Grayling fishing has been a great part of my life for many years. Since 2007 I have been spending every summer without any exceptions near grayling waters. The most epic place I have ever experienced is Tjuonajokk and this is where the idea for this blog post emerged.
Many ask me about what is the best time to catch grayling in Tjuonajokk and I use to say that it doesn’t matter what week if it is somewhere in the period July-August. The summer is short and the fish need to feed. Of course, some periods can be truly amazing with fish in every cast and some just good where you must work a little bit more for the fish and that is mostly depending on the weather. When the weather is great on a trip where I go out with my guide colleagues, we use to do as a challenge that you are only sitting down. Then you can just decide for a rock in the river or at the shoreline. Simply enjoy the opportunity to relax and don’t have to worry about being the best you can be and then from there trying to catch the numbers of fish you can see rising and you can reach from there sitting down. As you here Tjuonajokk is not a normal place because this is something you can't do on many other places I know.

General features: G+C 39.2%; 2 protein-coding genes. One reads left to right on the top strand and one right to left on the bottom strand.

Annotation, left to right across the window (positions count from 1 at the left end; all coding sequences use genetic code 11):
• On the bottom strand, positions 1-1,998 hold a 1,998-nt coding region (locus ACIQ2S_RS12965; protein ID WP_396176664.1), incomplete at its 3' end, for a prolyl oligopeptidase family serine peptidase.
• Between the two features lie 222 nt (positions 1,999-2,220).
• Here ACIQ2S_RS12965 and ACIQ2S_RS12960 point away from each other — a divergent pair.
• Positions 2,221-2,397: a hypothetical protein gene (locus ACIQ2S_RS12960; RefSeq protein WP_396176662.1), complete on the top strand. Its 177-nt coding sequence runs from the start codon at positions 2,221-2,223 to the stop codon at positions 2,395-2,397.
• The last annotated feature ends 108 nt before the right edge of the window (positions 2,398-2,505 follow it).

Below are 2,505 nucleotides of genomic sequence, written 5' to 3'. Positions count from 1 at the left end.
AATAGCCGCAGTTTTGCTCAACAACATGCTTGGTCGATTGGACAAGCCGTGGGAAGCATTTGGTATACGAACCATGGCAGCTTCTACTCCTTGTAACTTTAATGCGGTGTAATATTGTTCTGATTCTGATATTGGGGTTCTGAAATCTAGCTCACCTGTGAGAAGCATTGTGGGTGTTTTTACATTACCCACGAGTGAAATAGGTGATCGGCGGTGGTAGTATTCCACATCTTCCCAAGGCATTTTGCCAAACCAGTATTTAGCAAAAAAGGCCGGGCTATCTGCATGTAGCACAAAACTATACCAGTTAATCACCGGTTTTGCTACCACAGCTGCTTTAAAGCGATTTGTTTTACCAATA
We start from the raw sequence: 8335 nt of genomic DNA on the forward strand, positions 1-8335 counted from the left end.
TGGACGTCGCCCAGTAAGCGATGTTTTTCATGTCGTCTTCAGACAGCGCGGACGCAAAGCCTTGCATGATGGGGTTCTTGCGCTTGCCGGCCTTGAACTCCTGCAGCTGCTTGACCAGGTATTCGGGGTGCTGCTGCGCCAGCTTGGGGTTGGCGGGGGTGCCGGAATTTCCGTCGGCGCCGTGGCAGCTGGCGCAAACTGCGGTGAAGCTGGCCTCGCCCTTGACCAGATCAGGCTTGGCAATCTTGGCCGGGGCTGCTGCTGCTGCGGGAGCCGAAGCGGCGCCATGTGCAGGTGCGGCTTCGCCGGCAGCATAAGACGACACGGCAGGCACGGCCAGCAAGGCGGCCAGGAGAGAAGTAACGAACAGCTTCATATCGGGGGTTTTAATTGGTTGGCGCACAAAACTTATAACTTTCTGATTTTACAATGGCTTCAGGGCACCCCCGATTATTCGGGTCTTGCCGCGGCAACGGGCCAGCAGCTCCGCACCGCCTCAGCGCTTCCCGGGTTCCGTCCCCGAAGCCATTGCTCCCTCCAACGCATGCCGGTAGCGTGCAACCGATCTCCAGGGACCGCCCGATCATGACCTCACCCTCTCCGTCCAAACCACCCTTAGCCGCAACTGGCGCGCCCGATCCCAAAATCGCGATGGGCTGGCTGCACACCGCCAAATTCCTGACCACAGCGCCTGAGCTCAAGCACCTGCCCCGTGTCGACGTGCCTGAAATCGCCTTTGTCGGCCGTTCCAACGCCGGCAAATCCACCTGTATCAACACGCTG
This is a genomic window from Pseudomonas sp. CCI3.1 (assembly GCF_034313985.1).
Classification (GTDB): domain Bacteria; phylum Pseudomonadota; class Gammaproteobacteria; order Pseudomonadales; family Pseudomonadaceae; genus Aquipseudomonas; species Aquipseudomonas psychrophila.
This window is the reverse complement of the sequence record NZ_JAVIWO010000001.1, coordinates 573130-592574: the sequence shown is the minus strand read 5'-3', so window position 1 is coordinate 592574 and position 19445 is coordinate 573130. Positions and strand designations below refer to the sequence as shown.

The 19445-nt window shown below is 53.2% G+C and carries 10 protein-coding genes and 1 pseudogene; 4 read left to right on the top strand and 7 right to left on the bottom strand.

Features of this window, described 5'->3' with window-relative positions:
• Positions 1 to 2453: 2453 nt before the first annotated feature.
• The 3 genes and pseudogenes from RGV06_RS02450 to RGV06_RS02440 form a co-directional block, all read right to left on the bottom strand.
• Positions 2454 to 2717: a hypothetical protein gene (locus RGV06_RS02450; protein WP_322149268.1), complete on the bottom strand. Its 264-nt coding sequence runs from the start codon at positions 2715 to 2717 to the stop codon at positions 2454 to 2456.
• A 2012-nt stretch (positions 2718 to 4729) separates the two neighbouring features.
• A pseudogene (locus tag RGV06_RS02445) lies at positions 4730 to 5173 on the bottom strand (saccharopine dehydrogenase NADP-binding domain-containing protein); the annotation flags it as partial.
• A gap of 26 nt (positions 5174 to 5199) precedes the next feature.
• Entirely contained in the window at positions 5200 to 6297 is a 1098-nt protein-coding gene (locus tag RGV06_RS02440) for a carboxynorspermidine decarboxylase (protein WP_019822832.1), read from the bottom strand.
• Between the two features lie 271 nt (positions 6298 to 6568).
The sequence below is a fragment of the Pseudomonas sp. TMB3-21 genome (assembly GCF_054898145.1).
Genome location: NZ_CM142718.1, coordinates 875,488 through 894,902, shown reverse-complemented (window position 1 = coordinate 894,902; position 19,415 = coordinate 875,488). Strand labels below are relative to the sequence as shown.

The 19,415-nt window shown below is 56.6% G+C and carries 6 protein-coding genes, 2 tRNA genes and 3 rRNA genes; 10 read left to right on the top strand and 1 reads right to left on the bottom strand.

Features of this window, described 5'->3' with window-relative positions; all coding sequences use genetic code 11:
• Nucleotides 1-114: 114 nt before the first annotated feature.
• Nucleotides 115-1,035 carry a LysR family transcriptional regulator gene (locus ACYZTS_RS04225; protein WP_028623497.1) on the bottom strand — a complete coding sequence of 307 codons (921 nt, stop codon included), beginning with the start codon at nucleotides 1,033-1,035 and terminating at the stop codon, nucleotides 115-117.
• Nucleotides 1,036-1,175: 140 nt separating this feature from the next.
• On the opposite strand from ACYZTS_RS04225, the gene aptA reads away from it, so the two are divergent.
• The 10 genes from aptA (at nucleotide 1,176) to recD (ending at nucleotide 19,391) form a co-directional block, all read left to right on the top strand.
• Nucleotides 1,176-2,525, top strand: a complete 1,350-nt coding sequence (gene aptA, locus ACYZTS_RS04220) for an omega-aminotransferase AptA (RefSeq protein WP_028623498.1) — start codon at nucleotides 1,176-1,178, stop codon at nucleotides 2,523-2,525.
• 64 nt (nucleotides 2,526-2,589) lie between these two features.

What the river have in common with many other rivers out there is a distinct deep channel where most of the water is passing through the rapids. Like you can imagine there is plenty of Grayling in this channel and more of them are forced to be there the more the water goes down. The highest water is at the beginning of the summer if there won’t come plenty of rain sometime during the season. It is not common but I have experienced years when we leave Tjuonajokk at a higher water level in the end of August than there was when we came in 1st of July.
I don’t know how the water level will be in this nonregulated wild environment but something I have learned as a guide is that people expect me to have clear answers on the things they ask me and I try each and every time to give it to you even though it is never easy. So to give a clear answer on when the best time will be is an impossible task. Some years there is a great caddis hatch on the 25th of August which makes it the best day of the year and some years it is on the 23rd and some years it is a lot of bibios for a few days in July which proves to be the best day of the year… You just don’t know. Here is my guideline on how the grayling fishing in Tjuonajokk usually is during a season.
Defining different waters
Flood (Usually May 1st – June 20th) Grayling are most likely pre spawned and spawning in the end of this period. If finding fish that are finished with spawning it is the easiest to catch them with a nymph.
High water (usually June 20th – July 1st) The fish is usually finished with spawning at this point and are starting to get back in shape. You can start to expect the graylings to maybe a little bit thinner than normal in some places in the river. This depends on how late they have spawned and the amount of food they have found during the time after spawning. The fishing isn't at its best yet but you can expect them to be rising some. Side channels can have the best fishing because they are so spread out in the main stream.